Nick: That is an interesting way to look at the subject. One of the earliest examples I can think of is the US$518 million Stormwater Management and Road Tunnel (SMART) in Kuala Lumpur completed in 2007. Kuala Lumpur sits at the confluence of two major rivers and is prone to major flash flooding. Like most cities it also suffers major congestion challenges. The 4km dual-deck motorway alleviates traffic but also evacuates floodwaters, and even has the functionality to close the road section for the purposes of using it to divert water from the city. Here in Singapore, a low lying island state particularly at risk to rising sea water, the government has announced that US$100 billion may be needed over the next 100 years to protect the city from rising sea level and currently, major investments in coastal and flood protection infrastructure are under construction. Finally, you’ll recall that Jakarta is also a low level city that is prone to flooding and actually sinking. So in 2019, the government announced that they would build a brand new capital city called Nusantara which will be located in East Kalimantan—I can’t think of a more stark example of the need to adapt to climate change than to have to build an entirely brand new capital city!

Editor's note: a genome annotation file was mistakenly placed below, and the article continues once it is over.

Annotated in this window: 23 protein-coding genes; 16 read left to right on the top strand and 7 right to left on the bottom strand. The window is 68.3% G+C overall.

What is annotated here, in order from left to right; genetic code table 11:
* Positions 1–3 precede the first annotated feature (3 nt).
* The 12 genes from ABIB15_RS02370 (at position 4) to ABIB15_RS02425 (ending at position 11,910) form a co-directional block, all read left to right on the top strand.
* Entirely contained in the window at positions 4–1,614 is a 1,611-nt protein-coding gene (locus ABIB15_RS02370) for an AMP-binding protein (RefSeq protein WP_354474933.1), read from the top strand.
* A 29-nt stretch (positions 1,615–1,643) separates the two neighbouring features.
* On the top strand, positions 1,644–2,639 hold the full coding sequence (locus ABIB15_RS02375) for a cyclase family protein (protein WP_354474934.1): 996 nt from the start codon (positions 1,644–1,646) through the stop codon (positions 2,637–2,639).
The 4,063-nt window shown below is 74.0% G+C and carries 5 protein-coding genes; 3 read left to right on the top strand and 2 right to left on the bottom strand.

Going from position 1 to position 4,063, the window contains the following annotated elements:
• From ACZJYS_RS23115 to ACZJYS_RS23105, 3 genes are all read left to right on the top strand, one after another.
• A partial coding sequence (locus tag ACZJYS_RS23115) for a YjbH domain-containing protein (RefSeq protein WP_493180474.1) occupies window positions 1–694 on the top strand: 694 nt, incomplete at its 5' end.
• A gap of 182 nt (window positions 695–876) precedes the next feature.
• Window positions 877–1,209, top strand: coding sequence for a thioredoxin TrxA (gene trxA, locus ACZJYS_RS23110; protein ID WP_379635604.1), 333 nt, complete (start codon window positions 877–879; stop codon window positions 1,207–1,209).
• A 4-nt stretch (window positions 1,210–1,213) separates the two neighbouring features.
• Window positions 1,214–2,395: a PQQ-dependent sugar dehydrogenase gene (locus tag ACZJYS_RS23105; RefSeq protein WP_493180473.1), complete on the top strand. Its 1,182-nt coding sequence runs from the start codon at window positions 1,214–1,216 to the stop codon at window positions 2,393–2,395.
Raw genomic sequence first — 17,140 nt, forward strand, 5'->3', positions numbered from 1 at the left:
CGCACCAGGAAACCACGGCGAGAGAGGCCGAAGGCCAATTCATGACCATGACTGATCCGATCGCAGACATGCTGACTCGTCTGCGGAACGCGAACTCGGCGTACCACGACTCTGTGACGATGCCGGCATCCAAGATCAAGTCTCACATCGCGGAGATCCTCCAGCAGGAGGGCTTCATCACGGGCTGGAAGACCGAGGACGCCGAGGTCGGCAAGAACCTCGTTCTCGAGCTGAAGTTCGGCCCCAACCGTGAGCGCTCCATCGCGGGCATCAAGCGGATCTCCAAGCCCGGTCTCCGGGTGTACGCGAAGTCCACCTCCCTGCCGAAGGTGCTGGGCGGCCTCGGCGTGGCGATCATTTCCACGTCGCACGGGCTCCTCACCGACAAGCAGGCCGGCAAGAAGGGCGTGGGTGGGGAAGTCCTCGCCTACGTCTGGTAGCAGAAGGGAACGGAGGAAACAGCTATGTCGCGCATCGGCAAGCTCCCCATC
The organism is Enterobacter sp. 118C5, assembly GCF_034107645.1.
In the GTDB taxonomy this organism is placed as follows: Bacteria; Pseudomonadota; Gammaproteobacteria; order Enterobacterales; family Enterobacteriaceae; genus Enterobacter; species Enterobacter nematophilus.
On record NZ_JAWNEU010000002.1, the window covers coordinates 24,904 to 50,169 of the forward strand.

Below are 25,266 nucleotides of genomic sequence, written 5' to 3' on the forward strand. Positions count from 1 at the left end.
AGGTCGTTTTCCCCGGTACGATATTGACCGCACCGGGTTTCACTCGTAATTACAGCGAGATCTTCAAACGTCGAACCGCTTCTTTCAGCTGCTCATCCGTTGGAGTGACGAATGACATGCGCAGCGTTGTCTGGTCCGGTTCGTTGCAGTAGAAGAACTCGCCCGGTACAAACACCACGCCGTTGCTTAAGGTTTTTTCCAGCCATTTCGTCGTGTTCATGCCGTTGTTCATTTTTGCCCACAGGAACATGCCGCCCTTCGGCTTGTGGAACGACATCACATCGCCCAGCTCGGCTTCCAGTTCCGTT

Referring back to the categories you outlined, it’s obviously easier for procuring authorities to mandate “climate resilient infrastructure” by adjusting building codes and construction output specs…but it’s much more difficult to procure a billion dollar plus “climate protective infrastructure” project like the Fargo-Moorhead Flood Diversion. What do you see as some of the hurdles that have to be overcome to get a “climate protective infrastructure” project to closing?
Doug: I see no real formula, but I would say the following steps have to be completed, not necessarily in order:
- there must be a generally regarded need for the project, which isn’t a difficult step given the catastrophic impacts climate events of all types from storms to floods to fires have had on people and property in recent years;